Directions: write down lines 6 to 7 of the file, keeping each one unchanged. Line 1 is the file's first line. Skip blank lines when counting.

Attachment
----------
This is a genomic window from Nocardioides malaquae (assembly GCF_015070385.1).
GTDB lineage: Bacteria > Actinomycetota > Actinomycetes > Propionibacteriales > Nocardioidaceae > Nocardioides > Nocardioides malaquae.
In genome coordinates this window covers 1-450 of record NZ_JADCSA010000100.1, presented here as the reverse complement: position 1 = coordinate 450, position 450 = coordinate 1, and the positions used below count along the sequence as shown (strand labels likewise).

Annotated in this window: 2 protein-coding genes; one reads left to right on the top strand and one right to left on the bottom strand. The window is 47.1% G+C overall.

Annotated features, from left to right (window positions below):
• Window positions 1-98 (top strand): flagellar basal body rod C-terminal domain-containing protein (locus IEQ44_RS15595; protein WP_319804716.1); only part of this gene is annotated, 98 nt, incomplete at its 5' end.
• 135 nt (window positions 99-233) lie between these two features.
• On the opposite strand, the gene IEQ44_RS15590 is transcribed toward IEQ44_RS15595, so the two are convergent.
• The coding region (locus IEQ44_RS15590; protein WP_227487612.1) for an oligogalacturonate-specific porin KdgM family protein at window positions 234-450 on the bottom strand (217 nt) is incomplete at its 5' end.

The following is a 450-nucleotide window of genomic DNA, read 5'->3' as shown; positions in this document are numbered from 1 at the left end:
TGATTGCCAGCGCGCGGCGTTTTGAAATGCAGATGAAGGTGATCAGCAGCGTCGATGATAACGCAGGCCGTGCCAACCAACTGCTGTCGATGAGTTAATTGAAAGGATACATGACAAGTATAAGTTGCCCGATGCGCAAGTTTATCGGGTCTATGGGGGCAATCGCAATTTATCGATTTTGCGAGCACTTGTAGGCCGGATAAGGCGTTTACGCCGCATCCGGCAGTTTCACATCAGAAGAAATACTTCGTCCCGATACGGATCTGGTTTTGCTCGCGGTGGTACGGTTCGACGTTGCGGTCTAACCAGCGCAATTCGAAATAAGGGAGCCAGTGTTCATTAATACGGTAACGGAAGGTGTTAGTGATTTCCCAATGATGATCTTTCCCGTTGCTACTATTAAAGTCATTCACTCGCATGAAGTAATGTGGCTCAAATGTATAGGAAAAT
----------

• Window positions 1-98 (top strand): flagellar basal body rod C-terminal domain-containing protein (locus IEQ44_RS15595; protein WP_319804716.1); only part of this gene is annotated, 98 nt, incomplete at its 5' end.
• 135 nt (window positions 99-233) lie between these two features.